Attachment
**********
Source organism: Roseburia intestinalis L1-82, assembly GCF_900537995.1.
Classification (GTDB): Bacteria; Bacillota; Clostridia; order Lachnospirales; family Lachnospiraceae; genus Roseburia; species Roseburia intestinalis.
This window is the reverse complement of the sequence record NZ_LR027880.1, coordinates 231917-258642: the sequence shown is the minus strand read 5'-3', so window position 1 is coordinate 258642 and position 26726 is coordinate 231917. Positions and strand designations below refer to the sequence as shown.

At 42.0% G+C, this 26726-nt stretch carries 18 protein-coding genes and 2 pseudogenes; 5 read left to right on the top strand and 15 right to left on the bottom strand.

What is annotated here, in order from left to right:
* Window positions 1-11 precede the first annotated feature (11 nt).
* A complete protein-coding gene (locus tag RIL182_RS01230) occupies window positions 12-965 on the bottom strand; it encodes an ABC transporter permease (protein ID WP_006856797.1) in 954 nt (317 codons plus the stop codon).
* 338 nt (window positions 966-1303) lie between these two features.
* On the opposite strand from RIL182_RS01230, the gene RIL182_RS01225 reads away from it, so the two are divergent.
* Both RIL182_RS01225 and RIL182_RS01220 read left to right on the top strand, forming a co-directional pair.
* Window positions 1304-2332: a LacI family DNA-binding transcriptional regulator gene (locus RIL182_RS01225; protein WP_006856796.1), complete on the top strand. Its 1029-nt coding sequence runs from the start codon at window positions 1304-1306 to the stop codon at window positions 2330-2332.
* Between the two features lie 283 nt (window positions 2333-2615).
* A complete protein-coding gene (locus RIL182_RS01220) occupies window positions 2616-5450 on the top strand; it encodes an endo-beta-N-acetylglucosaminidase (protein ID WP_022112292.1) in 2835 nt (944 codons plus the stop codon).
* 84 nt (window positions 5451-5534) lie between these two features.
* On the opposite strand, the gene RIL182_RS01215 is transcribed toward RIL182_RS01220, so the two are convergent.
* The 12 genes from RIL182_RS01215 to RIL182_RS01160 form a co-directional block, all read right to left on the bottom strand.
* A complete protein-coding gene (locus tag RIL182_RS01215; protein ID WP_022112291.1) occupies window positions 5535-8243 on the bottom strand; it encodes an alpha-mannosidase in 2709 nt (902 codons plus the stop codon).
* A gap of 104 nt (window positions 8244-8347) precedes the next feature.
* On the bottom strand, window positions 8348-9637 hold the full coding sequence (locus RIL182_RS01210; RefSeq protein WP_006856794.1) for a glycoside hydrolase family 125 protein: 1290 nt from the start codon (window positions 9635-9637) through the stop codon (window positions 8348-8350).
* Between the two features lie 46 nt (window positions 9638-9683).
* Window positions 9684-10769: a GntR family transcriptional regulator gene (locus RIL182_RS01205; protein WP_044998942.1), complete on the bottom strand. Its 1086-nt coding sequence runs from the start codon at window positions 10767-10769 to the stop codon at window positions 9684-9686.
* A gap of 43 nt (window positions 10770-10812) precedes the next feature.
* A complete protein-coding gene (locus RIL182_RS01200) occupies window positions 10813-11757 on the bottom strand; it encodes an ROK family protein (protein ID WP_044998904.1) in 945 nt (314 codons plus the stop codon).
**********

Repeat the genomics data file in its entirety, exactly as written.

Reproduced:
Source organism: Roseburia intestinalis L1-82, assembly GCF_900537995.1.
Classification (GTDB): Bacteria; Bacillota; Clostridia; order Lachnospirales; family Lachnospiraceae; genus Roseburia; species Roseburia intestinalis.
This window is the reverse complement of the sequence record NZ_LR027880.1, coordinates 231917-258642: the sequence shown is the minus strand read 5'-3', so window position 1 is coordinate 258642 and position 26726 is coordinate 231917. Positions and strand designations below refer to the sequence as shown.

At 42.0% G+C, this 26726-nt stretch carries 18 protein-coding genes and 2 pseudogenes; 5 read left to right on the top strand and 15 right to left on the bottom strand.

What is annotated here, in order from left to right:
* Window positions 1-11 precede the first annotated feature (11 nt).
* A complete protein-coding gene (locus tag RIL182_RS01230) occupies window positions 12-965 on the bottom strand; it encodes an ABC transporter permease (protein ID WP_006856797.1) in 954 nt (317 codons plus the stop codon).
* 338 nt (window positions 966-1303) lie between these two features.
* On the opposite strand from RIL182_RS01230, the gene RIL182_RS01225 reads away from it, so the two are divergent.
* Both RIL182_RS01225 and RIL182_RS01220 read left to right on the top strand, forming a co-directional pair.
* Window positions 1304-2332: a LacI family DNA-binding transcriptional regulator gene (locus RIL182_RS01225; protein WP_006856796.1), complete on the top strand. Its 1029-nt coding sequence runs from the start codon at window positions 1304-1306 to the stop codon at window positions 2330-2332.
* Between the two features lie 283 nt (window positions 2333-2615).
* A complete protein-coding gene (locus RIL182_RS01220) occupies window positions 2616-5450 on the top strand; it encodes an endo-beta-N-acetylglucosaminidase (protein ID WP_022112292.1) in 2835 nt (944 codons plus the stop codon).
* 84 nt (window positions 5451-5534) lie between these two features.
* On the opposite strand, the gene RIL182_RS01215 is transcribed toward RIL182_RS01220, so the two are convergent.
* The 12 genes from RIL182_RS01215 to RIL182_RS01160 form a co-directional block, all read right to left on the bottom strand.
* A complete protein-coding gene (locus tag RIL182_RS01215; protein ID WP_022112291.1) occupies window positions 5535-8243 on the bottom strand; it encodes an alpha-mannosidase in 2709 nt (902 codons plus the stop codon).
* A gap of 104 nt (window positions 8244-8347) precedes the next feature.
* On the bottom strand, window positions 8348-9637 hold the full coding sequence (locus RIL182_RS01210; RefSeq protein WP_006856794.1) for a glycoside hydrolase family 125 protein: 1290 nt from the start codon (window positions 9635-9637) through the stop codon (window positions 8348-8350).
* Between the two features lie 46 nt (window positions 9638-9683).
* Window positions 9684-10769: a GntR family transcriptional regulator gene (locus RIL182_RS01205; protein WP_044998942.1), complete on the bottom strand. Its 1086-nt coding sequence runs from the start codon at window positions 10767-10769 to the stop codon at window positions 9684-9686.
* A gap of 43 nt (window positions 10770-10812) precedes the next feature.
* A complete protein-coding gene (locus RIL182_RS01200) occupies window positions 10813-11757 on the bottom strand; it encodes an ROK family protein (protein ID WP_044998904.1) in 945 nt (314 codons plus the stop codon).